If you are a woman and anorexic, there’s a good chance that you will stop menstruating, have low blood pressure, anaemia, and often abdominal pain. In extreme examples, major organ failure can happen; furthermore, because the body has little reserves to pull on a depleted immune system is almost an inevitable part of any eating disorder. Therefore, a person with an eating disorder is more susceptible to infections.

If you are someone who is binging and purging you can cause yourself a great amount of damage in the overuse of laxatives, and self-induced vomiting. A person who is bulimic can often damage their oesophagus and stomach walls. Frequently, someone who is bulimic will often suffer from haemorrhoids, as well as tooth decay because of the stomach acid in the mouth. Very often someone who is bulimic will have blood in their vomit when they binge and purge.

How does one get an eating disorder, and what causes eating disorders?

The cause of any eating disorder is multi-dimensional, like with any form of addictive behaviour, environment, social pressures, and how one view oneself have a great deal to play in the assessment of what causes this illness. Below are some of the possible causes that may have an influence on someone having an eating disorder.

  • Having friends or close relatives who have an eating disorder mental illness or any form of substance misuse.
  • Stress in the workplace school or university.
  • Being criticised or bullied by others for your body image weight shape et cetera.
  • Pressures from peer groups, social pressures, career or implied influence, to conform to a stereotype;  an example of this would be athletes, gymnasts, dancers, and models.
  • Having underlining trait towards an obsessive personality, low self-esteem or wanting to be perfect or perfectionism.

How to help somebody whom you may feel has an eating disorder.

Pick your moment: Before you broach the difficult position of asking somebody if they have an eating disorder, picking your moment would be one of the key things to bear in mind. It is very important the person you want to talk to be emotionally in a good place when you asked them.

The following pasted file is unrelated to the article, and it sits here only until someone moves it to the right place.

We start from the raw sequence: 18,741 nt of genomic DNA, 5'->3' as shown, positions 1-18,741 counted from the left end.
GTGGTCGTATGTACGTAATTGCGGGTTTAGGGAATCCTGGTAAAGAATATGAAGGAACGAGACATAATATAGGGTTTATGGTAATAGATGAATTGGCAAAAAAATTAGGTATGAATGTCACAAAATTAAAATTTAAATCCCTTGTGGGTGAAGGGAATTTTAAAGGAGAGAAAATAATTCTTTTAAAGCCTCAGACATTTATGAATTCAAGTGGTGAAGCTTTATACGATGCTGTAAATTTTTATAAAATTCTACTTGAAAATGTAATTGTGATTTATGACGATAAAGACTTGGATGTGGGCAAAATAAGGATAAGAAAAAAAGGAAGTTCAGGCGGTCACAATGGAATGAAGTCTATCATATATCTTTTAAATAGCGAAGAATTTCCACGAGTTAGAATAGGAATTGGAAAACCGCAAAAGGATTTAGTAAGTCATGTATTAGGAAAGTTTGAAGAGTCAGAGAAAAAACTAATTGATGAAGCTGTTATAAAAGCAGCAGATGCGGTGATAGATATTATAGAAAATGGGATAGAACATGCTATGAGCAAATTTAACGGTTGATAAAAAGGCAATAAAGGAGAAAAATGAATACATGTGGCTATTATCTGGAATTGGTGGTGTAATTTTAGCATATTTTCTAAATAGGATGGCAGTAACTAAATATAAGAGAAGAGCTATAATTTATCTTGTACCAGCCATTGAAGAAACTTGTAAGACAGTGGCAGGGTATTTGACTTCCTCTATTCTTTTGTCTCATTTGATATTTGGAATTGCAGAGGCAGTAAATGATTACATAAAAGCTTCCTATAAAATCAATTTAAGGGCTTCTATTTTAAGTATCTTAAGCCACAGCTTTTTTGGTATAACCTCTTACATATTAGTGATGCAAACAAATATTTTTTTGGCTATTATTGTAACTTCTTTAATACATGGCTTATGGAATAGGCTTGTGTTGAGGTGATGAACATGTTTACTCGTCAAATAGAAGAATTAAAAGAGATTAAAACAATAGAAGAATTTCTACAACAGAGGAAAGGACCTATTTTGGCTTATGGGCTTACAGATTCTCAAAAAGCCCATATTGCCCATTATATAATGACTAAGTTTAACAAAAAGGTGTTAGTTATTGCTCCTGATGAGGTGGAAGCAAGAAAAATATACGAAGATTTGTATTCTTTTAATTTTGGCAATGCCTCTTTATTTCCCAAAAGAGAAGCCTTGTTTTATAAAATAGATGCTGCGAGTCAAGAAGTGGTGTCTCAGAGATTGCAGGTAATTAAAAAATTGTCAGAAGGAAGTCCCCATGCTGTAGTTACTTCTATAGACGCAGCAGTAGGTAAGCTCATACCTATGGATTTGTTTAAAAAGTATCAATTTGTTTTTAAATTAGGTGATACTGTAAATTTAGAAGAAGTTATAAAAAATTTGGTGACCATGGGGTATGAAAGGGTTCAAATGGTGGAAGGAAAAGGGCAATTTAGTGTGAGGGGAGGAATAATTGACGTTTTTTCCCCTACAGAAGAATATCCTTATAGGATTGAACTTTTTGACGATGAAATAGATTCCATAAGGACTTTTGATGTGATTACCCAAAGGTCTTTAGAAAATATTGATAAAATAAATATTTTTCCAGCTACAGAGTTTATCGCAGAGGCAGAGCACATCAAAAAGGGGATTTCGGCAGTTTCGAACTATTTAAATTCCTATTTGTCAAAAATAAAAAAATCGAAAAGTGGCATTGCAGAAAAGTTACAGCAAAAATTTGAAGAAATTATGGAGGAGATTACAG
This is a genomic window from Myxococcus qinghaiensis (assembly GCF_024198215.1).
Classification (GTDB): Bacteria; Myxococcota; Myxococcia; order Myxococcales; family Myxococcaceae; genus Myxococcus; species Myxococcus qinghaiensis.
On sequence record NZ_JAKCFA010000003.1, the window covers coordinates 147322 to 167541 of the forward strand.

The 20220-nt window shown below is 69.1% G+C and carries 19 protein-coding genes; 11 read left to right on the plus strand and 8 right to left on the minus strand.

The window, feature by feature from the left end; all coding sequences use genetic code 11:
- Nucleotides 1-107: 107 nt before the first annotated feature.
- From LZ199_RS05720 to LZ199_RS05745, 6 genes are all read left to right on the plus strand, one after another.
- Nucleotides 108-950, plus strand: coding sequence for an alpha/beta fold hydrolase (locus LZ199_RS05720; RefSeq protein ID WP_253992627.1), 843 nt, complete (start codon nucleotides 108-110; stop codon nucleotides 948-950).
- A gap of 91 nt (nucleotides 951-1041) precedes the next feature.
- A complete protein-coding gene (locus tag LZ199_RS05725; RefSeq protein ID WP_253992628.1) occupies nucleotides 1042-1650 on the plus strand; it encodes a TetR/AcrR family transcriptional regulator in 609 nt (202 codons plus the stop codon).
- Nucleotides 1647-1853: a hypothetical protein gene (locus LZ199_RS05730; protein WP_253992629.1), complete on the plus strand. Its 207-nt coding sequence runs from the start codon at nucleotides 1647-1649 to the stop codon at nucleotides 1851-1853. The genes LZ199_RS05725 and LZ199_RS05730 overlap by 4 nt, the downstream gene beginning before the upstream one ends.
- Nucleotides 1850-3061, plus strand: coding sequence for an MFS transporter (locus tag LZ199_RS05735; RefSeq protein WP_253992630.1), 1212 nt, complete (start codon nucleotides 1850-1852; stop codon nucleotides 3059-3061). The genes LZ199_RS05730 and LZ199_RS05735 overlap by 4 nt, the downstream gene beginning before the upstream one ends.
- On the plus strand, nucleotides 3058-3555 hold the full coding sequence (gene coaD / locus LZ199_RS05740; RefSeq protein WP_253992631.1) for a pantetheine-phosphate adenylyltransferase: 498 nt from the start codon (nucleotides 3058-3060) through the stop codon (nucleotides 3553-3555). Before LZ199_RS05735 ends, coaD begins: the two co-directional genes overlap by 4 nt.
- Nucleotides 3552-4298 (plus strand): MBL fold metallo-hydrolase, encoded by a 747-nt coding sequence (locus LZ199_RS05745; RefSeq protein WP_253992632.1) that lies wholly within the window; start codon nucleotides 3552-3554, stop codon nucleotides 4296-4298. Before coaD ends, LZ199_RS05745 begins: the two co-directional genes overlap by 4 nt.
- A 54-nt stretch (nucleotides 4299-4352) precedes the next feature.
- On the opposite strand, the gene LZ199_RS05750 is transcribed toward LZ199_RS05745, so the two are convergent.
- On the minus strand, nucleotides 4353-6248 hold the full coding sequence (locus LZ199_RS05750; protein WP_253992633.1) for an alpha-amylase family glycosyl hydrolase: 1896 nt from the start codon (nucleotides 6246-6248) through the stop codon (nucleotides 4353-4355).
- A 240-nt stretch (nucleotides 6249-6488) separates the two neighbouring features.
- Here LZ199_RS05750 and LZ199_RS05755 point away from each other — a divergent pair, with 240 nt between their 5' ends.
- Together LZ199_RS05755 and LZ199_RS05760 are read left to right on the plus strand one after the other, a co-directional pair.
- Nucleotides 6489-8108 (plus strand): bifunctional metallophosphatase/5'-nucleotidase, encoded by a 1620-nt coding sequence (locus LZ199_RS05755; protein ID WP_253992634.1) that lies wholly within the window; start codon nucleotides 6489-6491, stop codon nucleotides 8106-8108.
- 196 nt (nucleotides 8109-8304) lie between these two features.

Choose the right space or environment: asking somebody if they have an eating disorder when you are both in a crowded space such as a supermarket, classroom or any public space would be ill-advised. Choose a place which is without distractions,  quiet, and private, would be the best possible environment.

Listen before you speak: as much as you love or care for the person, you are to help, asking them whether they have an eating disorder may be a violation of their personal space. They may become angry and defensive. Furthermore, deny that anything is wrong with them. Listening to the anger rather than reacting to it would be one of the ways you can express your concern.

Avoid using shaming statements: The use of “ I statements” to show your concern.  Using “ I statements”  means that you are owning what you are saying. Saying something like “I am concerned about you, and I have noticed that you have lost weight is something wrong?”

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During a recent survey the online forum UK mental health estimated that 9% of the UK population have a mental health problem, some of which is GAD(General Anxiety Disorder) .

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F6 Worth Corner,
Business Centre,
Turners Hill Road,
Pound Hill, Crawley
RH10 7SL

Phone: (01403)217300 or (01293) 882210
Mobile: 07854602050